Over the mid to long-term, Istanbul is an exceptional place to own  property. Owners will just have to get used to the new reality and reduce their rental prices or their asking prices when looking to sell.

There are still enough buyers out there that they can certainly sell their properties to. Conversely, for new buyers it does represent an opportunity indeed. Also for many young people who have effectively been locked out of the market, this may be their moment to get on the ladder and own a home. In short the last few years represented a slow down in investments in the downtown area. What is happening these days may actually spur new investment, as investors see price levels that will be very tempting.

Being such a rapid and dramatic occurrence, I am very interested to speak with anyone connected to real estate in downtown, in order to brainstorm with a view to coming up with solutions to combat the adverse effects of this sudden new reality.

www.lilimont-istanbul-realestate.com

Carrefour on my street – Guest blog

I have been coming to Istanbul regularly since 2008 and even in that short period the changes are amazing. I recall being really pleased when the Belediye replaced the paving on our street, but that is nothing compared to some of the major changes that have happened. In less than ten years a metro has been built that can take me from Taksim to the airport and over to the Asian side, with a trip over the Halic on the way.

Metro on the Golden Horn

Metro on the Golden Horn

The infrastructure programmes have been amazing, and when compared with how slowly Crossrail has been built in London it makes me realise just how much has changed in a short period of time. The new crossing to the Asian side came in particularly useful to me when I accidentally booked a ferry ticket to Bursa from Kadikoy instead of Kabatas. The twenty minute journey to Kadikoy wasn’t anywhere near long enough however, for me to come up with a reason why this was my other half’s fault and not mine.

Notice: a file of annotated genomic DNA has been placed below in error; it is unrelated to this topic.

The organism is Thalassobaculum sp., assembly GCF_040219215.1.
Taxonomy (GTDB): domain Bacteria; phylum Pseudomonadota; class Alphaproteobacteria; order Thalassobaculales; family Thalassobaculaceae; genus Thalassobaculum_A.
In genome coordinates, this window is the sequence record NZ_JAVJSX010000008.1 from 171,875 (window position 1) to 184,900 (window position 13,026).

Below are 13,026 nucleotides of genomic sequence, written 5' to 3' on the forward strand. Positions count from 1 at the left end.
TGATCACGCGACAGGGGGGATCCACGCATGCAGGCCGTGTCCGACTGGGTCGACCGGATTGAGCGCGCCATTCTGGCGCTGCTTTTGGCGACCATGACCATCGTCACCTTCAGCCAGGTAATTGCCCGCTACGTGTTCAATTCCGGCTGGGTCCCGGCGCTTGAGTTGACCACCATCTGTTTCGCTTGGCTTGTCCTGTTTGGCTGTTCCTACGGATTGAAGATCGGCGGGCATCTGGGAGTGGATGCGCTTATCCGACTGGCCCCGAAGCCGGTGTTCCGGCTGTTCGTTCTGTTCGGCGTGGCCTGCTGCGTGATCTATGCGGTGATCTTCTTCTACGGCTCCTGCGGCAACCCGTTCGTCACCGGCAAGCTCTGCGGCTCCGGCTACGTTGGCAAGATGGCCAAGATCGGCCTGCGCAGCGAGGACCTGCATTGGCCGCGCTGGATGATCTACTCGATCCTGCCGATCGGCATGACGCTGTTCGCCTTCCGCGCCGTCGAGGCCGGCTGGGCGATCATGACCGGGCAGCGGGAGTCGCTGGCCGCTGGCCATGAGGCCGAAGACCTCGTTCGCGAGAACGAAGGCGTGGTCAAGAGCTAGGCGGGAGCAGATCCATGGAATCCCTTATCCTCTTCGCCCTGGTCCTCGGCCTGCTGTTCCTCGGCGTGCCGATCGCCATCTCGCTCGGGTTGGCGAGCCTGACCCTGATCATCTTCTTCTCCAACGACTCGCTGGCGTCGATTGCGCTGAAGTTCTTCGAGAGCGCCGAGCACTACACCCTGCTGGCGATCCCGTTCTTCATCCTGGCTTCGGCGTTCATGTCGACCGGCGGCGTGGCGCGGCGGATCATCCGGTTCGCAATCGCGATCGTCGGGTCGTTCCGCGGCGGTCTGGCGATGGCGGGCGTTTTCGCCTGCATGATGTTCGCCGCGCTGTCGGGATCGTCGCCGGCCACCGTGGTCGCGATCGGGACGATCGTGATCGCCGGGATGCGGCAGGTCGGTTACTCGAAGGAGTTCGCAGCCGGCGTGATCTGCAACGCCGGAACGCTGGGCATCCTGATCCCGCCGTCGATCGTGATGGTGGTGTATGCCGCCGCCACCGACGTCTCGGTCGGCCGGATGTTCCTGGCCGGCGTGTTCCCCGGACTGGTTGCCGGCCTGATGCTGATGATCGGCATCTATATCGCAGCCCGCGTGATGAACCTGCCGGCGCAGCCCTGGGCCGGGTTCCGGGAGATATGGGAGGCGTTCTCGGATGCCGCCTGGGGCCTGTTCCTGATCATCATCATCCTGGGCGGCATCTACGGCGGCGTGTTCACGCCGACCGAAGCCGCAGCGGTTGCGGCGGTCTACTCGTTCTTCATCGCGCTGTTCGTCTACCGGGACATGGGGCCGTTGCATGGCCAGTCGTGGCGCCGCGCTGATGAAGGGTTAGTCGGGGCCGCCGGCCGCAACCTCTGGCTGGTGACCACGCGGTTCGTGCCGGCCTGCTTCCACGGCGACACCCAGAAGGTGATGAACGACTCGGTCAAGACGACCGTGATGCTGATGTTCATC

Regeneration comes in many forms, some good and some bad. Where I live in London has had extensive regeneration and I recognise a similar process in Istanbul. It makes buying a property here a slightly daunting prospect, as rapid change can make it difficult to know what will happen in an area, and one must just hope that the changes will be positive. Istanbul is a wonderfully comfortable city to visit, a good friend I love to see again and again. But like a friend who buys too many clothes, you can never be sure what you will see next and if you will like the most recent trend.

One of the biggest changes I have observed is the growth of what could be described as alternative lifestyles, more often than not described derisorily as ‘hipsterism’. Often seen cycling along the streets of Hackney in London, I see similar styles more and more in Istanbul. Turks make particularly fine hipsters as dark hair and high cheekbones really help to carry off the look and Turks are one of the few people who can get away with an ostentatious Ottoman style moustache.

Hairy guy

Hairy guy

At first hipsterism was confined to Cihangar, but soon the abundance of top nots and beards became too much for that small area and it began to spread it’s tentacles across Beyoglu. For a long time however, it seemed unable to get past the natural barrier that is Taralabasi boulevard. Not surprising, as that traffic can be a bit of a nightmare to cross at the best of times, never mind on a fixie. Eventually though the hipster tide broke down even that wall and I started to see hipster cafes everywhere. Well, I think they were cafes, but they might just have been really trendy people sat outside their house having a coffee.

Of course, there is nothing wrong with being a hipster, local organic vegetables and artisanal cheese is great and my male friends love being free of the tyranny of shaving. Istanbul is big enough to contain a wide cross section of people, including hipsters and hijab I teyzes in baggy trousers, this is part of what makes it an amazing city and why many of us want to own a property here.

And then one day, walking down Omer Hayyam, I smelt change in the air. Was it the Belediye fixing the street? Some hope there, Omer Hayyam is still a slippy slope in the slightest bit of wet weather. Maybe it’s those slightly uneven steps and nasty bins under the bridge. Perhaps it was a Starbucks, we all know there is no cap on the number of Starbucks that can exist in any one area. And then I saw it, like a beacon in the night. A Carrefour mini supermarket.

Carrefour on my street

Carrefour on my street

On Omer Hayyam. Just around the corner from my flat. My heart beat faster, could it be true? I peered in the window and there they were, hipsters shopping. And I knew that whatever happened to the area, we would be safe, as there was somewhere locally to buy milk. So thank you hipsters, your top nots might be daft but you’re brought Carrefour a bit closer to me.